Hakoah went into the second leg of the April 1929 Final with a 1-0 lead and scored two more in the second half — the first of which led to the chaos on the pitch described earlier. (“[A] near-riot was threatened until the police got busy with their clubs,” wrote the St. Lous Daily Globe-Democrat, which sounds more Gangs of New York than Bend It Like Beckham.)
It’s worth noting here that one of world soccer’s most legendary figures was also present on the pitch for Hakoah — center half-back Béla Guttmann.Guttman is the highest-profile figure associated with both Hakoah Wien and New York Hakoah. He played for both teams during his career and went on to coach the former (in 1937 and 1938). Guttman’s own life story included some genuinely harrowing moments, like the time he spent in a Nazi forced labor camp in 1944. His Judaism made his eventual return to Europe in the 1930s an especially challenging time for him, and several members of his family were murdered by the Nazis in Auschwitz.
After the end of World War II, Guttman would go on to several high-profile coaching jobs, including stints at Porto, AC Milan and Benfica — where won two European Cups (the precursor to today’s Champions League) before infamously cursing the Portuguese club upon his departure in 1962. More recently, an acclaimed biography – David Bolchover’s The Greatest Comeback: From Genocide to Football Glory: The Story of Bela Guttman – recounted the breadth of his life story.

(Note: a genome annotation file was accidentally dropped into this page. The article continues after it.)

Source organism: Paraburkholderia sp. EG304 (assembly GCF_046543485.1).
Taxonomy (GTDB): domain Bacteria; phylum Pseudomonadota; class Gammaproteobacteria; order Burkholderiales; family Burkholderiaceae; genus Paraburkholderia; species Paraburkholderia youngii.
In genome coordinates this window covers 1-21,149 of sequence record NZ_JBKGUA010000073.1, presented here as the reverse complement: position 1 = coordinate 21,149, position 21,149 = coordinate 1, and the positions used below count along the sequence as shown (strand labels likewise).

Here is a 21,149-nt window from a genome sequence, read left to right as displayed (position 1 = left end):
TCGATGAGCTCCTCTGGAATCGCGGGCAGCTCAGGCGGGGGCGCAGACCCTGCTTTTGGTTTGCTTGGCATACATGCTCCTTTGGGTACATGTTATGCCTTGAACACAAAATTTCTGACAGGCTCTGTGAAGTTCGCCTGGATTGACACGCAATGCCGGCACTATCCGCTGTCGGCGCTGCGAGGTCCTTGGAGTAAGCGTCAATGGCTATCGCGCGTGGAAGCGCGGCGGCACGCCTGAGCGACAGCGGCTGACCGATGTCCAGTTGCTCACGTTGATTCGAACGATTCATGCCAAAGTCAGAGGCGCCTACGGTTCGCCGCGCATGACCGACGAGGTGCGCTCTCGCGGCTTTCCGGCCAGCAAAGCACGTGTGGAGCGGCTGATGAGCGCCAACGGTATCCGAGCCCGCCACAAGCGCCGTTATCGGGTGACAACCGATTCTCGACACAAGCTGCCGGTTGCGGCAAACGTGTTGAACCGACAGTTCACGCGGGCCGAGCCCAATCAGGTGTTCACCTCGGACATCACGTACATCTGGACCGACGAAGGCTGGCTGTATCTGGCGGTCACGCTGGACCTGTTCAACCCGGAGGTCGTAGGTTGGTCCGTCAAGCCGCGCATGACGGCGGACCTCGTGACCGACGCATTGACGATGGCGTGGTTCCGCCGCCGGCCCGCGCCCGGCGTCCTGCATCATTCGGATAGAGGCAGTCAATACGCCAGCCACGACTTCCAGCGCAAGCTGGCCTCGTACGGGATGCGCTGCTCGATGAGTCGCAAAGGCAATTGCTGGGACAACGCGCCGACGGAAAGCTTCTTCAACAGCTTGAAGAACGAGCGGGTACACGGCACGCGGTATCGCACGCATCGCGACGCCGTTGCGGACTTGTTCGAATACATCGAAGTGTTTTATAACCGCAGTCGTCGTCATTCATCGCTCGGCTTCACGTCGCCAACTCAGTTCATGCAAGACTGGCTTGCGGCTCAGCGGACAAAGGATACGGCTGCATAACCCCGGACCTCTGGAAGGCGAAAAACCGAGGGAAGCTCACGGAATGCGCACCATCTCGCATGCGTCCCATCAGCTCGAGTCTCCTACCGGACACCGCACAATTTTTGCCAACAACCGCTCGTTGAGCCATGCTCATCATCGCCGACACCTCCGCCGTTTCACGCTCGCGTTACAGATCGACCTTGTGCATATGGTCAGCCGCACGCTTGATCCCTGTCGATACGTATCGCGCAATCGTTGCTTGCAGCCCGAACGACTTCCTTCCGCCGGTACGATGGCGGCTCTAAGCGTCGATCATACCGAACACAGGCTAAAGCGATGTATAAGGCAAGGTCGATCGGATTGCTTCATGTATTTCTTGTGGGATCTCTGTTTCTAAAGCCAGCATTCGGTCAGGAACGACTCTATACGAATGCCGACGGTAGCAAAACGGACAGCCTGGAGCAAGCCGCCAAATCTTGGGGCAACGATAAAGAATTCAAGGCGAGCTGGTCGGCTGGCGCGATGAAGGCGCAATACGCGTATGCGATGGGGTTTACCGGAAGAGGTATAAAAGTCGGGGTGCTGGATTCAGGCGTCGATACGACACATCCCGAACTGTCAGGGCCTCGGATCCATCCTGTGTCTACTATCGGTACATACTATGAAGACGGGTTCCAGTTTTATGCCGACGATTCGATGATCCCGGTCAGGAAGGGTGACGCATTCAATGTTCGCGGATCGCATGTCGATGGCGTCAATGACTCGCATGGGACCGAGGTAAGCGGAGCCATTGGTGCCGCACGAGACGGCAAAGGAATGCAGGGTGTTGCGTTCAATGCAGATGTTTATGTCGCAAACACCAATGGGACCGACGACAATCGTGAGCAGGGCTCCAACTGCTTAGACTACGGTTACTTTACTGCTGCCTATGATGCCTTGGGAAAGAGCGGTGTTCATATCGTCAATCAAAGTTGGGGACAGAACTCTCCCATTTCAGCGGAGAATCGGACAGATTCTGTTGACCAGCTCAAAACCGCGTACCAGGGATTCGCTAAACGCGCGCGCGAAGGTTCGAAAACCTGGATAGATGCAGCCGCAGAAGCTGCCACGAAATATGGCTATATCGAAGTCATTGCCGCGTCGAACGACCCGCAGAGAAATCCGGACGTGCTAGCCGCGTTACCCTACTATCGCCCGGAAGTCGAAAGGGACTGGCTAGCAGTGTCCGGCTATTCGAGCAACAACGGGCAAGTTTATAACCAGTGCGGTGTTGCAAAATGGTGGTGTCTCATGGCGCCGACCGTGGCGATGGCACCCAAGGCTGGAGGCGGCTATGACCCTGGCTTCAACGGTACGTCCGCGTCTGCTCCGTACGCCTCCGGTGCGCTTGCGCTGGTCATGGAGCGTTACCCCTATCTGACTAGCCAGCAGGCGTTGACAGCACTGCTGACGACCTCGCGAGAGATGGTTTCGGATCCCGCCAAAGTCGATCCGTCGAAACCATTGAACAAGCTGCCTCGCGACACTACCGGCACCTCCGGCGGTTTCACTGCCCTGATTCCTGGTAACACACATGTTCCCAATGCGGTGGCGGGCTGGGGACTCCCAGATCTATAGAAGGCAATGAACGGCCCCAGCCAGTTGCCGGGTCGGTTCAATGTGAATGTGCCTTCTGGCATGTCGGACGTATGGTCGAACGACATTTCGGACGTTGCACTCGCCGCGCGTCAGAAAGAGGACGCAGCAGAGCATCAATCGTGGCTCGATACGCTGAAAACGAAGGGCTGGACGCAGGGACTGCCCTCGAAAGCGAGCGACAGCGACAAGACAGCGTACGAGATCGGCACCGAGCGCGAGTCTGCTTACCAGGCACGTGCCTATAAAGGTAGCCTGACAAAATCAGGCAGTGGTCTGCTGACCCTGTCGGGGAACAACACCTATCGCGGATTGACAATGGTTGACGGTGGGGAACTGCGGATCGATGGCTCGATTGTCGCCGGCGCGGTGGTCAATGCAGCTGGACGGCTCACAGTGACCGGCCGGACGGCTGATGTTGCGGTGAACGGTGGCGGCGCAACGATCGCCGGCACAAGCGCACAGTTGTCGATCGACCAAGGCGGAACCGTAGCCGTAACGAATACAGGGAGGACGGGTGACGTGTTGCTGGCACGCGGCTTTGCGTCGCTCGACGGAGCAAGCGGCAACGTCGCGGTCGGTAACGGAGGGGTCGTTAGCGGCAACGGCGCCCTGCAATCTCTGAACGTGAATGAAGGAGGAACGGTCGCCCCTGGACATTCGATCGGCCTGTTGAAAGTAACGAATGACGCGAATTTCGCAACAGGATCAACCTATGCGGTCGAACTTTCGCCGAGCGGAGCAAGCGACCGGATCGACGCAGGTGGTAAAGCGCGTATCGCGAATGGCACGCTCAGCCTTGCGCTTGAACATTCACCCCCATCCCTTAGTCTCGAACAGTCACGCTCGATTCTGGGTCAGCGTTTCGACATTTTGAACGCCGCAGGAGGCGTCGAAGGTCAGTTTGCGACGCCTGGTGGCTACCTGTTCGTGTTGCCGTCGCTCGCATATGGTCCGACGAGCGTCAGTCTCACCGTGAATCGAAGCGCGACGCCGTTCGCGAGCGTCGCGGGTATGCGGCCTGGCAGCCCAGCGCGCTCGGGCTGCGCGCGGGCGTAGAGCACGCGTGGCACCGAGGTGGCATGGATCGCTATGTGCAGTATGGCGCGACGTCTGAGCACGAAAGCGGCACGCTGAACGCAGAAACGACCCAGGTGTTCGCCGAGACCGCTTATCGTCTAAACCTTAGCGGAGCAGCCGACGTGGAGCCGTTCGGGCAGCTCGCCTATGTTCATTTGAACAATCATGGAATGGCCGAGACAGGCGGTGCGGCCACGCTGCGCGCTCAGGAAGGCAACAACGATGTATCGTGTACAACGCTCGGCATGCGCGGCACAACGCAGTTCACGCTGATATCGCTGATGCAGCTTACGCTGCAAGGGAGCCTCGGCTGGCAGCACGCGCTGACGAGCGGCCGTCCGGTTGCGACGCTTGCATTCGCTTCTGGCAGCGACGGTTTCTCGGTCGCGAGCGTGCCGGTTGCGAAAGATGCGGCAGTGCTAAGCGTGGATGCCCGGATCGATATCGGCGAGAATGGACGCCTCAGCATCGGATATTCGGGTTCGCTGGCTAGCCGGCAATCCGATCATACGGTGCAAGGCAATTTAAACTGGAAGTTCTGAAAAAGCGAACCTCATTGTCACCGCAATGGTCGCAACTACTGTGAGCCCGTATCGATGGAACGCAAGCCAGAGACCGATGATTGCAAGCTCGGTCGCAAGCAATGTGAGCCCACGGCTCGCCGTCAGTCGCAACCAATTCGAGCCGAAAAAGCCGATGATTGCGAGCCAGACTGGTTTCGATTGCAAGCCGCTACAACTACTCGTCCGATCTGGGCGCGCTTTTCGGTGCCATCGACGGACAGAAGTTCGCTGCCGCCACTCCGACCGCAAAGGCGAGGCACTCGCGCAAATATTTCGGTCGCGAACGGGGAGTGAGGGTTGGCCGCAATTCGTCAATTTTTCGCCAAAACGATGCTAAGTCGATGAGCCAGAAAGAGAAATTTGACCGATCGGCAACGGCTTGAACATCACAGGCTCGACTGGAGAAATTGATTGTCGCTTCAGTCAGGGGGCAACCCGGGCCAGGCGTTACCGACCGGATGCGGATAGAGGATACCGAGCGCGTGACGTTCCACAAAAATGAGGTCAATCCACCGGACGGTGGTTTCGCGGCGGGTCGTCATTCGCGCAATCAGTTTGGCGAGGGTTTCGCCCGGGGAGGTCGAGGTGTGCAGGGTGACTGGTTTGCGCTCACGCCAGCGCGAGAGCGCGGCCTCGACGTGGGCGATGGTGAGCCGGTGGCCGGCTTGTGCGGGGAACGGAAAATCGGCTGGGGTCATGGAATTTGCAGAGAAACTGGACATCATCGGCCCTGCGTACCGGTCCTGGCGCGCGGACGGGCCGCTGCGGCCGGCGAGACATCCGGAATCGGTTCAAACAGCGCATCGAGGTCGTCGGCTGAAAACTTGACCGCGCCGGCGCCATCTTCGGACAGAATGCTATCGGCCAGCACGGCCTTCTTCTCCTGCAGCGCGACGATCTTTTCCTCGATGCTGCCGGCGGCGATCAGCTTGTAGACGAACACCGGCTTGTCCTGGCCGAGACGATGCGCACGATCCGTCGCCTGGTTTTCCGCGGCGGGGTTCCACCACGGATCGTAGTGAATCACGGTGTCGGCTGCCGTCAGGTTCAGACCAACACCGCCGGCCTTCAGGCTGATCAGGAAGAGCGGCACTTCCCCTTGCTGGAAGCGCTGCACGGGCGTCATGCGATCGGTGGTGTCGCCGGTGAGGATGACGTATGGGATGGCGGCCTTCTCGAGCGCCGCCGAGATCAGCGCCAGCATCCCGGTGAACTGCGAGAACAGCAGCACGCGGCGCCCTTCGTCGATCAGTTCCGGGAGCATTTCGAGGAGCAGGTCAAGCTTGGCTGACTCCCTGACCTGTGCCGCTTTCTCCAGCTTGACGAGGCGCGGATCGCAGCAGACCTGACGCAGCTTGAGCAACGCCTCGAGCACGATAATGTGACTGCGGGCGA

It’s worth mentioning here that looking up “New York Hakoah” in the annals of soccer can bring up the history of multiple teams — several of which subsequently combined in new configurations. At one point, the five boroughs of New York were home to both New York Hakoah and Hakoah Brooklyn.
The team that made it to the U.S. Open Cup Final in 1957 was another version of the club, known as the New York Hakoah-Americans after merging with the New York Americans. They would subsequently return to using the New York Hakoah name in the early 1960s; several players from this side played in a friendly against Liverpool on Randalls Island in New York in 1961.
In 1957 it was the team from Missouri that would emerge victorious, winning both legs by scores of 2-0 and 3-1. Hakoah’s only goal in the Final came from Lloyd Monsen, a future inductee into the National Soccer Hall of Fame and a player who represented the U.S. twice in the Olympic Soccer Tournament. (He also represented the U.S. in baseball, which is an entirely different story.)
Monsen wasn’t the only future Hall of Famer involved with that last Hakoah team. Their coach was Kurt Lamm, who led them to multiple American Soccer League titles during his time with the club — and who would go on to lead both the American Soccer League and the U.S. Soccer Federation later in his career.
The name of New York Hakoah is again dormant, though there’s been at least one effort in the current century to bring back the name. It was briefly revived in 2012, when a team called Hakoah began play in the New York metropolitan area — this time in New Jersey. Bergen County Hakoah did manage one high-profile move, landing Israeli airline El Al as their jersey sponsor. The club later announced that they would adopt the name of New York Hakoah — but as of this writing, their website is no longer operational and their X/Twitter account was last updated in 2016.
Whether or not the team is a going concern, New York Hakoah remains a compelling piece of American soccer’s history.Tobias Carroll is a Brooklyn-based writer and the author of four books, most recently the novel Ex-Members. He's on X/Twitter at @tobiascarroll, and is also on Instagram at @tobiascarroll.